More to fun lessons - Education | The Star Online
X Close


More to fun lessons

(From left) Glavinder, Chian and Koah talk about the app.

(From left) Glavinder, Chian and Koah talk about the app.

A mobile application enables students to learn subjects related to their syllabus beyond the classroom.

A MALAYSIAN technology start-up is giving new meaning to travel and study with a new mobile application, which allows a student or a whole class to learn subjects related to their school syllabus at points of interest outside classrooms.

The Education Travel App by BeED (Beyond Education) is being touted by its founders as Uber for both educators and learners.

“This is going to be the next Uber for schools. We are a school with no teachers or buildings,” said BeED academic director Michael Chian.

The app was developed by Chian along with co-founders Jimmy Koah and Glavinder Singh, who initially self-funded the project before receiving RM2.8mil from a local investor this year.

The app currently provides educational content in Malaysia, Indonesia,Thailand and Vietnam.

Via the app, a class excursion to the Islamic Arts Museum Malaysia can include activities and questions on geometry, trigonometry while at the KL Tower or literature at the Cu Chi tunnels in Vietnam.

Chian said an international school in Kuala Lumpur successfully conducted a trial run with the app with 400 students during a school excursion to Bali.

There the students were prompted by the app, he said, to measure the pH levels of the sea and nearby natural salt water pond and to answer a series of questions on why the acidity of the sea was so much higher.

Chian said the students could also see marine life thriving in the pond while the sea was polluted due to sewage flowing into it and this caused the high acidity.

The emphasis of the app, Chian said, is to provide experiential learning.

“Basically, our kids are already running around and playing with their handphones. Why not allow them to learn something useful in line with their school syllabus,” he said.

Teachers or parents, he said, can also monitor their activities and answers while students can reflect on what they learnt.

“A lot of people today don’t do journals and diaries. We are bringing it back through the app,” he said.

The app also allows students to post pictures, audio and videos to substantiate their answers to questions besides sharing their travel experiences over social media.

Although the app currently caters to secondary school students, Chian foresees it being expanded over time to include learning experiences for undergraduates and primary school pupils.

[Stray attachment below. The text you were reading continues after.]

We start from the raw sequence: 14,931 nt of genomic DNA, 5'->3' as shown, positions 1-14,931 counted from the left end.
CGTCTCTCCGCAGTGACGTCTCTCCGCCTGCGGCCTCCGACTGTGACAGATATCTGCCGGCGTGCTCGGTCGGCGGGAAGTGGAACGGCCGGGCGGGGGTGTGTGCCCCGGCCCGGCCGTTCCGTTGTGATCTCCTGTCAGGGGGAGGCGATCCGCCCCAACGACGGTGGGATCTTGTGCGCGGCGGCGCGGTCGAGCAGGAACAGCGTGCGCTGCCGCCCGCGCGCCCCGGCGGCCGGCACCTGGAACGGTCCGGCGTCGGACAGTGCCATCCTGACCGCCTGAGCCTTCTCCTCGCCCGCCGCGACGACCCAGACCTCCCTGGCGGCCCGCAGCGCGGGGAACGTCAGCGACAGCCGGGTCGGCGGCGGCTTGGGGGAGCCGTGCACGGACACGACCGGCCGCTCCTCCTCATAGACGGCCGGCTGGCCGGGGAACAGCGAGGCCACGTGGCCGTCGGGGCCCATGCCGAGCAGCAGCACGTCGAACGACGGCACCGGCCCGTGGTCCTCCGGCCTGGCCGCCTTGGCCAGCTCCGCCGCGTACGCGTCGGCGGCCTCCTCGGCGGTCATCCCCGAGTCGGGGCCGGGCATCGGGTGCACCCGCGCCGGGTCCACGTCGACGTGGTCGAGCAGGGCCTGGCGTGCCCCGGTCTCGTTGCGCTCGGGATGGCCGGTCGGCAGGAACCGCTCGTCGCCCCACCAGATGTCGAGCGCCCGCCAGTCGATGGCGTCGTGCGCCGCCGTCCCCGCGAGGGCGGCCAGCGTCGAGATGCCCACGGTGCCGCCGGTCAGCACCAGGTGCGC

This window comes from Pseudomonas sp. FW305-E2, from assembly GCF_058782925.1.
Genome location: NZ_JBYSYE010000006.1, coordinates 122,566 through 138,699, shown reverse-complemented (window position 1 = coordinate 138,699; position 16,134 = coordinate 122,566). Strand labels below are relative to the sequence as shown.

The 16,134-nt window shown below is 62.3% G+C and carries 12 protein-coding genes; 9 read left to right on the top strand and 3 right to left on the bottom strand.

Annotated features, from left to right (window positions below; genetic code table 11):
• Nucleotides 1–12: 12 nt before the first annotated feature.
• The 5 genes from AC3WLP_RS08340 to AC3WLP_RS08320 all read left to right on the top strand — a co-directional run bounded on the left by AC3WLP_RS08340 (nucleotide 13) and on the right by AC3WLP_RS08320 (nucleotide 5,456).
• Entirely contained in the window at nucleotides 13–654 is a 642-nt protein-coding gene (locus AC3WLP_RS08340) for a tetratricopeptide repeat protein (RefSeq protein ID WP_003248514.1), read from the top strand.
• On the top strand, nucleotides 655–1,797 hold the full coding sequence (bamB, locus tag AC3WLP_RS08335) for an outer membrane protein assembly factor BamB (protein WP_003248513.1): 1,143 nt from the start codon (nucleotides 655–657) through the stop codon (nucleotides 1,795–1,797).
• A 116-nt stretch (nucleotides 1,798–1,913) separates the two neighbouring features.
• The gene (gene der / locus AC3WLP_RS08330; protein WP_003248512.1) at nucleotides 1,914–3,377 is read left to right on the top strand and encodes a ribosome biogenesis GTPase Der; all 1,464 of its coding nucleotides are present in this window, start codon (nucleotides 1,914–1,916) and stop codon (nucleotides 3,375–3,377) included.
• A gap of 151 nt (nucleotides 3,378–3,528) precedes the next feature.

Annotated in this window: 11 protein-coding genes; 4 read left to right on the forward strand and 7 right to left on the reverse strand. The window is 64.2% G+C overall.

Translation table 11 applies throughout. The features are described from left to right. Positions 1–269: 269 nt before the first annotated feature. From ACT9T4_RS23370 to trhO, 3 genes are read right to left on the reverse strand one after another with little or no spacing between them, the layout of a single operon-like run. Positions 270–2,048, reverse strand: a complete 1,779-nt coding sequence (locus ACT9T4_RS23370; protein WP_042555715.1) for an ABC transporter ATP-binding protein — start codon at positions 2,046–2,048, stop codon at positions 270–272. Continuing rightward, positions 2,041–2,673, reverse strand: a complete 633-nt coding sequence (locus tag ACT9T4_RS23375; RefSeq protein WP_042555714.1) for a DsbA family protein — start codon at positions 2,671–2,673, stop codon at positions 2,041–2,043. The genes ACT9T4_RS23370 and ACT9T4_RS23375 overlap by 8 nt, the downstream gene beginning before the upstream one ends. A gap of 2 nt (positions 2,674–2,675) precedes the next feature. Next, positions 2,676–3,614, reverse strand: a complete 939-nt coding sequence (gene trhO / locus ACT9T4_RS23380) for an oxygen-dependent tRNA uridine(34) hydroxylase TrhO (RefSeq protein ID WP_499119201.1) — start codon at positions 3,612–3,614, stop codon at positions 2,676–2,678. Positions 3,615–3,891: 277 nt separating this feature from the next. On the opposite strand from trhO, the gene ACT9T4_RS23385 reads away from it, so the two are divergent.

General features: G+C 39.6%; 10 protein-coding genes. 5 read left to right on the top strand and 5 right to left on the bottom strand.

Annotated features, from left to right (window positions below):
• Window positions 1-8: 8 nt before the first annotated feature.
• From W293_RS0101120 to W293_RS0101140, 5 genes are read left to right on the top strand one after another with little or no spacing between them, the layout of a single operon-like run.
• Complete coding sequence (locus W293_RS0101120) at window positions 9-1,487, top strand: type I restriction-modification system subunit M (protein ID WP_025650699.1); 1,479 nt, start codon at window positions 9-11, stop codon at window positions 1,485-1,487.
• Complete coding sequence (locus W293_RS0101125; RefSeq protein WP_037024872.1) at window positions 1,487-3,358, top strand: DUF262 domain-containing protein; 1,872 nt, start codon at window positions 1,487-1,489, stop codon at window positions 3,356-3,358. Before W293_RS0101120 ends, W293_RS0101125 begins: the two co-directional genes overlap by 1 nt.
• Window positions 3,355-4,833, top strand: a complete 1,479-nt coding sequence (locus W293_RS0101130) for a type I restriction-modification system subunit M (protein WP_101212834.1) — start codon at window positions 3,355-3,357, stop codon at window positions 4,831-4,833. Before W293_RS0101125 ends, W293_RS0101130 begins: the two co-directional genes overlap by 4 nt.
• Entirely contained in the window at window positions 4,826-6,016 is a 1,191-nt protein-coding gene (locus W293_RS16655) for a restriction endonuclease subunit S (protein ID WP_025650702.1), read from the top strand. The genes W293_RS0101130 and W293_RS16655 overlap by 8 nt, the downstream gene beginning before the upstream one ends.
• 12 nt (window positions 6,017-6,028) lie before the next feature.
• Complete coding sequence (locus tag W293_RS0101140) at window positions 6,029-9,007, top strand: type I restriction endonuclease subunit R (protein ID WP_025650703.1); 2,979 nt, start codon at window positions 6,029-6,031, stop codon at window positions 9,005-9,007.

“You may one day be able to go to the Great Barrier Reef to learn about marine biology or Prague to learn about architecture,” he said.

Koay pointed out all information including activities and questions about a particular destination, is available on the app.

“All the learning experiences can also be downloaded into the app and teachers will be able to see the answers, make corrections or offer feedback,” he said.

Chian said schools and parents can sign-up for the app, which will have a world map with available locations and subjects.

“They can also choose if they want lower or upper secondary level learning and make a choice.”

Chian said the app will also provide an opportunity for teachers and individuals not only in Malaysia but around the world to contribute content or lessons from their home country.

A teacher, who produces a learning experience (for example about KL Tower), he said, will stand to get RM12.60 (out of the RM18 charged by the company) every time their content is downloaded and used by subscribers.

Chian said the content on the app is rated by users including students, parents and teachers.

Koay pointed out the rating would enable the company to monitor the quality of each learning experience provided by teachers.

He added they wanted to create a win-win situation with teachers because this would enable the company to grow much faster.

Currently to develop a learning experience, he said, they had to send their academic writers abroad to verify information. “It would be better to have local contributors writing about locations in their cities, which they are already familiar with,” he said.

Glavinder said the app also provides a host of other services, such as flights, hotels, ground transportation and travel insurance.